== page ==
The gap between ‘the business’ and IT has plagued organisations for decades, and nowhere is this more noticeable than in software development. When developing an application, differing priorities, personalities, and most importantly domain knowledge can prevent technical and business teams from coming to a common understanding. Generally, problem definition and solution design are undertaken in isolation, as both teams struggle to find the language to bridge the knowledge gap. Because of this, developers frequently lack a true understanding of the problem, and business teams foster unrealistic or incorrect expectations.
The result of this is often software that doesn’t solve problems. To help bridge this gap, we have been using Event Modeling in some of our recent client engagements. This is a relatively new modeling framework that aims to allow all stakeholders involvement in the process of creating a new product. By enhancing the collaboration aspect and allowing easy visualisation of the problem, Event Modeling can contribute to a more successful product development, as I have witnessed in my engagements with a large Australian freight company.
How does Event Modeling work?
Event Modeling works mainly because its core concept is very simple; the model is centered around events across a timeline. These events reflect core business occurrences that the application will be involved in; see an example below of events for the Client I’m working with currently:
These events form the steel thread around which the rest of the application is built. An important step is determining the very first and very last event: these will set limits on the timeline and set the scope of the application. Here the focus is more on the ‘what’ and ‘why’; unlike the ‘how’, these are questions that stakeholders who lack technical knowledge can contribute to, including SMEs and non-technical people (eg. can a customer cancel a booking? Can a customer pay with credit card?).
Once the events are determined, other details can be added around them to answer that question of ‘how’ – for example, ‘views’ and ‘commands’ form the input and output to the system – but always within the context of the timeline and its events, as shown below.
Keeping the conversation relevant for different stakeholders
One of the main advantages of Event Modeling is that it enables complexity to be captured in a relatively simple way. Though the process of paying a fee may be highly complex, involving multiple technologies or systems, that detail remains associated with an/several event/s in the timeline and thus within context. You now have a story, which acts as a boundary for discussions; if the conversation gets too technical, a business user can simply skip over it and focus on the next event; if a technical person needs to consider detail, they can slot it in between and still see the bigger picture.
By outlining information systems by events over time, Event Modeling exploits the natural way the human brain remembers and visualises information. The modeling notation is simple enough for all parties to understand, unlike previous alternatives such as BPMN, which requires a certain level of technical literacy. This is a major win for communication: almost anyone can contribute and see a high level representation of the process and the problems.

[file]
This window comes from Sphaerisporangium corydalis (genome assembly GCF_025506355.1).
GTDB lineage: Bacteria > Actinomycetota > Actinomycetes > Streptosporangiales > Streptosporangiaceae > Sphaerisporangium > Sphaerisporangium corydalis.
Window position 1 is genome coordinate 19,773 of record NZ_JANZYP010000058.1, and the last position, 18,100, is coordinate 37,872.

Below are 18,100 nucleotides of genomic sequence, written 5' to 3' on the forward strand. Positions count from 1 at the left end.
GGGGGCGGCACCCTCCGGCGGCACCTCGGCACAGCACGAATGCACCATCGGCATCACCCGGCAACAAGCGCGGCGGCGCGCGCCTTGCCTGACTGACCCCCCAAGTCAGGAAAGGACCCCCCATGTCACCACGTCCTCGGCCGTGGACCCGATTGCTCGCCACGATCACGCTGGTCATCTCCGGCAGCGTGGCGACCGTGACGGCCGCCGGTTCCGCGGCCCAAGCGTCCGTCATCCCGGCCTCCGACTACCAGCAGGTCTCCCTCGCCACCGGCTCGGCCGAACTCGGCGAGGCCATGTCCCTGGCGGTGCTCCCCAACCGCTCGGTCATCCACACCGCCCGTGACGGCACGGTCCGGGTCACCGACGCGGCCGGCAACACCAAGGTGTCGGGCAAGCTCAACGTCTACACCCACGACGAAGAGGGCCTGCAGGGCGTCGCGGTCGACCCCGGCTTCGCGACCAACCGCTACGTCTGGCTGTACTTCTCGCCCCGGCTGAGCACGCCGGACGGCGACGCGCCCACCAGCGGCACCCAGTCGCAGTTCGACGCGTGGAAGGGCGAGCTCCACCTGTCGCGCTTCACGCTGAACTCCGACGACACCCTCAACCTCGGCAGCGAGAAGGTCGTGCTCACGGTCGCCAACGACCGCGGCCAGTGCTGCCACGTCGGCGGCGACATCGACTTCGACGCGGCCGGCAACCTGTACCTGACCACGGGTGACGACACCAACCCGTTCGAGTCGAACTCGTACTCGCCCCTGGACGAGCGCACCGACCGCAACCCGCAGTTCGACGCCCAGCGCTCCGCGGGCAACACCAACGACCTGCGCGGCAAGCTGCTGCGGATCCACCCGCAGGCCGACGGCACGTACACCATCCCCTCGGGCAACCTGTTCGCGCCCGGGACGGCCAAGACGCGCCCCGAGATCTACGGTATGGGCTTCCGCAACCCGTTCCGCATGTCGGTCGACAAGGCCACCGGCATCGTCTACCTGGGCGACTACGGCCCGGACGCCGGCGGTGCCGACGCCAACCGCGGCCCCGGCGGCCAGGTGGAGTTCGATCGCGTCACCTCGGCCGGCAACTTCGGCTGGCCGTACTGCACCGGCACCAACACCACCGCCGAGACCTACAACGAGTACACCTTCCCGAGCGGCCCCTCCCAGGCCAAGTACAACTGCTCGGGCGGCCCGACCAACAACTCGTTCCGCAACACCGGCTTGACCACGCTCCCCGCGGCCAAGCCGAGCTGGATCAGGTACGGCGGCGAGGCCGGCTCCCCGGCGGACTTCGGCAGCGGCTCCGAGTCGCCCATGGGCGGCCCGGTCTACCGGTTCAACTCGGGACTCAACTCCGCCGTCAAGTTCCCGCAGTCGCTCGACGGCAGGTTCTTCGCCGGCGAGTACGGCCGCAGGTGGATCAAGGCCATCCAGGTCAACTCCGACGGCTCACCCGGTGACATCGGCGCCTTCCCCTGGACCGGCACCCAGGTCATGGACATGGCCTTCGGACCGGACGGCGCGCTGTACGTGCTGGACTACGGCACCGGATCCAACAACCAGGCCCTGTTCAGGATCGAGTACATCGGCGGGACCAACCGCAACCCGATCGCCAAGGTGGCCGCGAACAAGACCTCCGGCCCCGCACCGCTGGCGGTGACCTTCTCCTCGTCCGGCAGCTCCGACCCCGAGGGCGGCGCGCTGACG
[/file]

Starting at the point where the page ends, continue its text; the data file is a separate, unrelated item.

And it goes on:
With the Freight Client I mentioned above, Event Modeling allowed the subject matter expert and the Business Analyst to provide a detailed explanation of the process to the master model, where everyone could see it and understand. The product owner could then determine whether the cost and effort were justifiable, and the developers could get a full understanding (within context) and clarify with others where needed. This was a marked improvement on the broken communication chain that COVID-19 had left in its wake, where each stakeholder was working alone at home and passing it along, leaving developers with only a partial and fragmented understanding.
When to use Event Modeling
As with any tool, Event Modeling should be used where it can be most effective and with situation and goals in mind. It is most commonly used for line of business system automation; having a shared understanding becomes more significant here, as this is an area with high complexity and various actors involved. It can also be helpful as a brainstorming exercise, and where complex situations can be analysed by using ‘real life’ examples and events to aid stakeholders’ contributions.
Event Modeling is not, however, a good fit for companies with strict hierarchies and ingrained ways of working. Nor is it a concept that will be easily embraced in a BAU environment. It presents a fundamental change in the way organisations usually work, and though collaboration may be critical in one situation, the efficiency of siloed workers or hierarchies may be more beneficial in another.
With the Client above, I experimented with Event Modeling in small innovation projects and found great success. However, I faced considerable challenges in applying this on a larger scale, until unprecedented changes and new challenges occurred due to the COVID-19 pandemic. With the usual communication channels broken by work from home and other restrictions, the Client looked for new ways to work, and started to use Event Modeling in larger projects. It has been extremely helpful in rebuilding team collaboration and communication across the project, despite a separated and disrupted workforce.
Considerations such as these are critical; far too often in the technology space I see tools used for their excitement factor, rather than in use cases where they are most effective. As the new normal emerges, we may see a return to more ingrained, archaic systems, but the result of this disruptive period may be that there is a place for ideas such as Event Modeling to thrive and bring new value to businesses.